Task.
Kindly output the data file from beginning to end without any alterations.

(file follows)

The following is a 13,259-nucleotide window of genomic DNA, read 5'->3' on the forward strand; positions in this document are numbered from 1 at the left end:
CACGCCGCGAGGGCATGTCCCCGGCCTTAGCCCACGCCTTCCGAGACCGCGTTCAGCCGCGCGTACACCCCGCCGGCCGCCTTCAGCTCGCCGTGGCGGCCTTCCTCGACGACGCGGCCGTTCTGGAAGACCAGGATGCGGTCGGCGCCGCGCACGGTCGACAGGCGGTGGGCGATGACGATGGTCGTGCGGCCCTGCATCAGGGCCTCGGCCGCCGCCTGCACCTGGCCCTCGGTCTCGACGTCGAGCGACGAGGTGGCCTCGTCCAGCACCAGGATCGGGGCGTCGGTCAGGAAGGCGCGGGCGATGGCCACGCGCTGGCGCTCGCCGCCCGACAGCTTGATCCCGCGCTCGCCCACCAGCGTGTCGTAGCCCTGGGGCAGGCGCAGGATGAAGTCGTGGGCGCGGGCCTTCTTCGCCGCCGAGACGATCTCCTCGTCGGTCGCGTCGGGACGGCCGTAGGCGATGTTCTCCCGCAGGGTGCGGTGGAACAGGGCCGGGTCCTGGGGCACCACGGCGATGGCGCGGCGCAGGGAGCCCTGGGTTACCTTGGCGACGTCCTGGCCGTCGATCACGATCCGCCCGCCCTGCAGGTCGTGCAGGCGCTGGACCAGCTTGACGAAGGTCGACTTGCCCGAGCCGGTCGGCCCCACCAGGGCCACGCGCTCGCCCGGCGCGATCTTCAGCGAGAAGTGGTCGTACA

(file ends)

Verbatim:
The following is a 13,259-nucleotide window of genomic DNA, read 5'->3' on the forward strand; positions in this document are numbered from 1 at the left end:
CACGCCGCGAGGGCATGTCCCCGGCCTTAGCCCACGCCTTCCGAGACCGCGTTCAGCCGCGCGTACACCCCGCCGGCCGCCTTCAGCTCGCCGTGGCGGCCTTCCTCGACGACGCGGCCGTTCTGGAAGACCAGGATGCGGTCGGCGCCGCGCACGGTCGACAGGCGGTGGGCGATGACGATGGTCGTGCGGCCCTGCATCAGGGCCTCGGCCGCCGCCTGCACCTGGCCCTCGGTCTCGACGTCGAGCGACGAGGTGGCCTCGTCCAGCACCAGGATCGGGGCGTCGGTCAGGAAGGCGCGGGCGATGGCCACGCGCTGGCGCTCGCCGCCCGACAGCTTGATCCCGCGCTCGCCCACCAGCGTGTCGTAGCCCTGGGGCAGGCGCAGGATGAAGTCGTGGGCGCGGGCCTTCTTCGCCGCCGAGACGATCTCCTCGTCGGTCGCGTCGGGACGGCCGTAGGCGATGTTCTCCCGCAGGGTGCGGTGGAACAGGGCCGGGTCCTGGGGCACCACGGCGATGGCGCGGCGCAGGGAGCCCTGGGTTACCTTGGCGACGTCCTGGCCGTCGATCACGATCCGCCCGCCCTGCAGGTCGTGCAGGCGCTGGACCAGCTTGACGAAGGTCGACTTGCCCGAGCCGGTCGGCCCCACCAGGGCCACGCGCTCGCCCGGCGCGATCTTCAGCGAGAAGTGGTCGTACA